Nobel Prize winner Martin Karplus, professor emeritus of chemistry at Harvard University, delivered the Oncley Lecture in Biophysics at the Rackham Amphitheater on Friday.  

Karplus received the Nobel Prize in Chemistry in 2013 with Stanford Biology Prof. Michael Levitt and Arieh Warshel, a chemistry professor at the University of Southern California, for their work on computational simulations.

In a talk titled “Motion: The Hallmark of Life. From Marsupials to Molecules,” Karplus explained how the motion of molecules makes the motion of entire animals possible.

He began by quoting physicist Richard Feynman’s “Lectures on Physics,” which emphasized the importance of understanding the motion of atoms and molecules in understanding the motion of living organisms: “Everything that living things do can be understood in terms of the jiggling and wiggling of atoms.”

He pointed out several different applications of understanding how molecules move — applications made possible in part by the computation simulations for which he and his colleagues received the Nobel Prize.

The simulations, which Karplus, Levitt and Warshel began in the 1970s, developed an easier method to replicate chemical reactions using computers. Prior to their work, chemists had to use advanced calculations based on quantum physics to simulate reactions. Because the calculations were so complex, the simulations required enormous computing power, meaning chemists could only simulate the reactions of small, simple molecules.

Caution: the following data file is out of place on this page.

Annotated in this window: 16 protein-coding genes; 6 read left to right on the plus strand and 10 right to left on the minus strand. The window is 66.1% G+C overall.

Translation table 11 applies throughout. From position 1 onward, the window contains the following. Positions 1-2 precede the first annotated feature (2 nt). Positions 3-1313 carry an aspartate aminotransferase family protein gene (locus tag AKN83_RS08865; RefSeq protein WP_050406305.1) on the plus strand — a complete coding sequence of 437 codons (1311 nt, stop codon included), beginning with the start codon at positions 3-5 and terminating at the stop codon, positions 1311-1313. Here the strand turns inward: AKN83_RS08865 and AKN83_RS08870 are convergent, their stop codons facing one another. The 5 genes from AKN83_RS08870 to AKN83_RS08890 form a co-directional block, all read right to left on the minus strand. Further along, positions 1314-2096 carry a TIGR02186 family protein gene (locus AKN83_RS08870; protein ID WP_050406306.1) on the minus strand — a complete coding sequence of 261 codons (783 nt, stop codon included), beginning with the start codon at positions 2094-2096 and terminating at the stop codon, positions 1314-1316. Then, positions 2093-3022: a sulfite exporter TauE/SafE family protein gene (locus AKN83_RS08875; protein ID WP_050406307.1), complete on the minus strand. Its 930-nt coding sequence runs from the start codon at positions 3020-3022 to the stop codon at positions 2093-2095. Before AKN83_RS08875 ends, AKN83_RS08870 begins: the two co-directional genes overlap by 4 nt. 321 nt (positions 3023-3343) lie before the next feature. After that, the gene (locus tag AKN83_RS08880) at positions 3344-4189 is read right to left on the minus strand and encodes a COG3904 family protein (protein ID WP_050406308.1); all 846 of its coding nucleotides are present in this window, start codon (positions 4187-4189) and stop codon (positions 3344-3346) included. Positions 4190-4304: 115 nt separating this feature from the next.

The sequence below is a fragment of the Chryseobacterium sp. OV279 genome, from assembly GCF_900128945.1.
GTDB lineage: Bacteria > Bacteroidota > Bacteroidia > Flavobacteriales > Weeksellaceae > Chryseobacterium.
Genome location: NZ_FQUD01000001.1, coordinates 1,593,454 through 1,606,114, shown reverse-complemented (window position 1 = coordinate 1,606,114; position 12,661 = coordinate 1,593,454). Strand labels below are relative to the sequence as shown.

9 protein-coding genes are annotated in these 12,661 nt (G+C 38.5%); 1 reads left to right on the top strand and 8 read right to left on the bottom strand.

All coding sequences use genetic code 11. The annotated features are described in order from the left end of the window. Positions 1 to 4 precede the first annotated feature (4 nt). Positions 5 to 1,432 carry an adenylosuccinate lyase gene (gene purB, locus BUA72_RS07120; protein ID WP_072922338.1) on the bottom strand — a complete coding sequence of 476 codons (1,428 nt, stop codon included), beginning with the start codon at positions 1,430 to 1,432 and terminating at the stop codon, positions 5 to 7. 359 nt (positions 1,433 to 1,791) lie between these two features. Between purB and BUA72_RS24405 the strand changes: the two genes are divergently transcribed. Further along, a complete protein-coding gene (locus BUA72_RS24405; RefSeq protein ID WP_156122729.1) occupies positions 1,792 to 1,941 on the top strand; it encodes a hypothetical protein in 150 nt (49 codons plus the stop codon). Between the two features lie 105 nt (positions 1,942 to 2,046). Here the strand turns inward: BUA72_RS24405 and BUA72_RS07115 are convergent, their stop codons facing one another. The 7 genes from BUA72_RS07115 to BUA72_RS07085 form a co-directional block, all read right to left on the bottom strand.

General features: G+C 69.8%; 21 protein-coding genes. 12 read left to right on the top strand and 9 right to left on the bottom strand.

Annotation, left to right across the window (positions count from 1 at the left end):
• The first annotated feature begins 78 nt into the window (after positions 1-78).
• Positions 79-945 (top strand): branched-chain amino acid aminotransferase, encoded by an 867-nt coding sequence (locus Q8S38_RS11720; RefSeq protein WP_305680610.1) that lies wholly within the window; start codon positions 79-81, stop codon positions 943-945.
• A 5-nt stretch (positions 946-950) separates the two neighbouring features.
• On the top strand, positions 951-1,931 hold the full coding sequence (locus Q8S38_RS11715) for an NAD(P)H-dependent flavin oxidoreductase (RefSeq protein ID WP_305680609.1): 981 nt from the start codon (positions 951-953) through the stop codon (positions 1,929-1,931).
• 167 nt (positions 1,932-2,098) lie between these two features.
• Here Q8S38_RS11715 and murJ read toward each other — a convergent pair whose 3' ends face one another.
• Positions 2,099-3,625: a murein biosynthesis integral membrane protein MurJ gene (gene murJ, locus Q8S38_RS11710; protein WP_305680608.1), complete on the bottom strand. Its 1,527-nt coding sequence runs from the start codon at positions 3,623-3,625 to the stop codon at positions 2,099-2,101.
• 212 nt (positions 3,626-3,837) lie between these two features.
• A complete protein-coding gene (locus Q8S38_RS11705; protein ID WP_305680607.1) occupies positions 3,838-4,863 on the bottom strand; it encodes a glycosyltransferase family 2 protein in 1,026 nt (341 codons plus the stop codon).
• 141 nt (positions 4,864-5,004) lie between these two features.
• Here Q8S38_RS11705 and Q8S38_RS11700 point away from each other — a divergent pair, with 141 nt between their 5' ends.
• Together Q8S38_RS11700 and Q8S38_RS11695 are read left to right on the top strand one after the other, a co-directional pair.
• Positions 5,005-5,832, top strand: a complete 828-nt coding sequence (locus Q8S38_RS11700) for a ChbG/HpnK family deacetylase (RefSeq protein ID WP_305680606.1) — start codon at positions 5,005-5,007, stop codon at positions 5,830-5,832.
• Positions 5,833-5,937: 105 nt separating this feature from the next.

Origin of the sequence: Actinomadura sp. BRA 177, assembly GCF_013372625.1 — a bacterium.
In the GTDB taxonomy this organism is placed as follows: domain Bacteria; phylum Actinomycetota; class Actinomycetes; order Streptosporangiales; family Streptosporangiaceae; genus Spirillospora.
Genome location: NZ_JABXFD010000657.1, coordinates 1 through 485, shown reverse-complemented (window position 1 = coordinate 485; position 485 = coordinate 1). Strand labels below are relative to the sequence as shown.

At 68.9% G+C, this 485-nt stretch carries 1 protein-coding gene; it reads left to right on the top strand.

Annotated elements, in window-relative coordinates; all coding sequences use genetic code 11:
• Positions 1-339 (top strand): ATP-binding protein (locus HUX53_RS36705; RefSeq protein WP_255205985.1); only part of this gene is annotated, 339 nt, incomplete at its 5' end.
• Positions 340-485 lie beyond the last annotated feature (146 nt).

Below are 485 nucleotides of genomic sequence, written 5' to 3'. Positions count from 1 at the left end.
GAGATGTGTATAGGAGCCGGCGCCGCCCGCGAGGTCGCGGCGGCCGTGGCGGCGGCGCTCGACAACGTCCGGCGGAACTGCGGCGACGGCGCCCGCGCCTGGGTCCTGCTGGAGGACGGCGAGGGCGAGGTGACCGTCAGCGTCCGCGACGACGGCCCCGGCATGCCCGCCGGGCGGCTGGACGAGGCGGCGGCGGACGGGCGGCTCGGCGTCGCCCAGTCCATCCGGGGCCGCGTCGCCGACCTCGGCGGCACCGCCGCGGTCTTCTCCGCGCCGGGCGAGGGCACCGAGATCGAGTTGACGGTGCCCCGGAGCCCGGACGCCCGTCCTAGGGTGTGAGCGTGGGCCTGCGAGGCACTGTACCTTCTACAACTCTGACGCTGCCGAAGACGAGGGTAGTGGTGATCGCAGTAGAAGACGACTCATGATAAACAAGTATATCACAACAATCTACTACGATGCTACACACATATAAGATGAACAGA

To address this issue, Karplus said he and his colleagues combined quantum physics with the simpler, less computationally demanding Newtonian physics to simulate chemical reactions for more complex molecules.

They discovered that while quantum physics is required for simulating chemical reactions at the specific site on the molecules where the reaction occurs, the simpler Newtonian physics could be used for simulating the impact of the reaction on the rest of the molecule. Quantum mechanics studies the activity going on inside an atom.

The computational simulations discovered by Karplus and his colleagues are now frequently used in multiple spheres of chemistry research, such as simulating how synthetic drugs interact with proteins in a person’s body and how defective proteins behave differently from normal proteins.

Karplus said he would like to simulate more complex biological systems in the future, such as the brain, viruses and cells, to complement the more typical kind of chemistry experiments carried out in a test tube.

“Experimentalists can use simulations as a tool,” Karplus said.

Chemistry Prof. Charlie Brooks, who worked as a postdoctoral scholar under Karplus’ supervision and hosted the Harvard professor during his visit, noted that science isn’t Karplus’ only interest. Brooks said as a Harvard professor, Karplus spent summers cooking at three-star restaurants throughout France.

“He is an image of a real Renaissance individual,” Brooks said.

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